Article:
Sorry Mendon Cycle Smith, wish I found you for the repair. You seem to know your stuff when it comes to the Lefty!

  15. #15
    All Lefty's, all the time Moderator
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    Quote Originally Posted by Jamie Huber View Post
    All forks have issues, except maybe a rigid, but the 2008 Carbon Lefty has been the most reliable front end I have had while not running a rigid. Except until lately when the bottom half of the fork acquired a massive amount of side to side play. Sent it off to get worked on and am hoping it is salvagable!?

    Sorry Mendon Cycle Smith, wish I found you for the repair. You seem to know your stuff when it comes to the Lefty!
    They will fail without routine service, just like any other high performance product.

    Likely just some bearing cages gave up the ghost. Should be an easy fix.

    As long as someone competent is doing the job, no worries, glad you're happy with it!
    This is a Pugs not some carbon wannabee pretzel wagon!!

    - FrostyStruthers



    www.mendoncyclesmith.com

  16. #16
    bright path native
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    From what I understand, newer Leftys, 2008 to current are completely rebuildable even with some of the newer technology as long as there is no structural damage to the two main tubes. Is that pretty accurate?

  17. #17
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    True, all Leftys as far back as 2005 can be rebuilt and upgraded to the new style dampers. The only odd balls are the Fox Terraloggic/Inertia Valve versions.

  18. #18
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    Right on, I'm hoping a little TLC will get mine back on the trail, plus it's cheaper than a ponying up for a new one. Even though the new ones look killer!

  19. #19
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    I have one of the Terralogic Lefty's, they were produced for just one year back in 2006

    I downloaded a Lefty fork guide that says the Terralogic damper can be 'upgraded' or swapped out for the Fox RLC damper

    Therefore, I can only assume that if Fox RLC's dampers can be upgraded to PBR / XLR, that the same thing can be done to the Terralogic fork with some internal changes & possibly a new OPI lower leg..?

    I am only guessing though.

  20. #20
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    Sorry about the Terraloggic. It used a special inner leg that is not compatible with PBR and XLR. The leg can be replaced with a newer OPI and then upgraded to PBR or XLR. Being that it uses a carbon outer, the dollars should add up versus buying a complete alloy Lefty.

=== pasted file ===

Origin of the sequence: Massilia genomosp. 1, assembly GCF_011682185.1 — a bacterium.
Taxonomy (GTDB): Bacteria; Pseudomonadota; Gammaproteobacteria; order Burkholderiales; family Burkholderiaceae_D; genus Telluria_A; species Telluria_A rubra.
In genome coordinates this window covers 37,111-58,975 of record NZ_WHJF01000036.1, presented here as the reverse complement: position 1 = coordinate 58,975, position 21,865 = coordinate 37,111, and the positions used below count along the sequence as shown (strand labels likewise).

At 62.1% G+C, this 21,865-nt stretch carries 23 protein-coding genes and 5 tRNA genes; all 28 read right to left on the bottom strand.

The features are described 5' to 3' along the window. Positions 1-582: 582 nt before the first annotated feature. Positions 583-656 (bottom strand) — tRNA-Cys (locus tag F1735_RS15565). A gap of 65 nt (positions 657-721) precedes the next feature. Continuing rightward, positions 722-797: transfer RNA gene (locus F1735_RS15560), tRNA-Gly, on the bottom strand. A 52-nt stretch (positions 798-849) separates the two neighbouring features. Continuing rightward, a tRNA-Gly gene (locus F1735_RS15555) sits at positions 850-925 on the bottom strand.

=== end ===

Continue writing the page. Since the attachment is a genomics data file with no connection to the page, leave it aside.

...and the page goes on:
21. #21
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    Mine is an 08 Speed Carbon SL 29er, so I'm pretty sure it can be restored well below the cost of a new alloy model.

  22. #22
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    No worries, I actually really like the Terralogic Lefty. Its a bit harsh compared to my other Lefty's but I like the idea of never going near it, just ride it and enjoy it..!

    Seal kits are still available for it and I managed to download a full service guide as well, so as long as I can keep it alive I am happy to go with it.. its 7 years old now and still going strong.. never given me problems in any way..

    My Lefty Max Carbon SPV on the other hand will most definitely be getting a PBR upgrade in the very near future.. love the PBR damper, superb piece of kit..

  23. #23
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    have about 5000 miles on mine. No mechanical issues, but it seems to have lost its plush... Time to move to 29!
    A bargain hunterís dream, CleanSnipe provides the best deals on outdoor gear and bikes from across the web all in one place.

  24. #24
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    Question on Scalpel 3 29er

    So I am a little confused about a difference in frame design on the Scalpel 3 29er. I have been looking online at this bike for some time, but haven't seen one in person as my local shop doesn't actually stock any Cannondales. While visiting KC, I went to a Cannondale shop that had a Scalpel 3 29er (medium) the exact bike and size I am looking for. I test rode it and confirmed what I suspected, I love this bike. However, the frame, specifically the top tube near the seat post, is different than every photo online I have seen. All the pics you see of this bike, even 2012 models, have a small section of double tubing near the seat post (1 picture). This one (2 pictures) is totally different. Is it because it's the Medium? The shop manager swears it's a 2013 and even had a receipt from Cannondale. I just am wondering why such a design variation would exist and why none of the bikes I have seen online look like this one. Please help if you have any ideas, info, or guesses. Thanks everyone and keep the rubber side down.
    Attached Thumbnails Attached Thumbnails Cannondale Lefty in general-img_1640.jpg  

    Cannondale Lefty in general-img_1639.jpg  

    Cannondale Lefty in general-scalpel-3-29er.jpg  


  25. #25
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    Yes, it is the medium that makes it different. I'm sure Cannondale wants to keep the linkage shapes and locations the same for each size, but in order to keep things the same over the size range they have to extend the seat tube on the large and add the extra piece of top tube for reinforcement. So you can think of your bike as the standard and the bigger bikes as the oddballs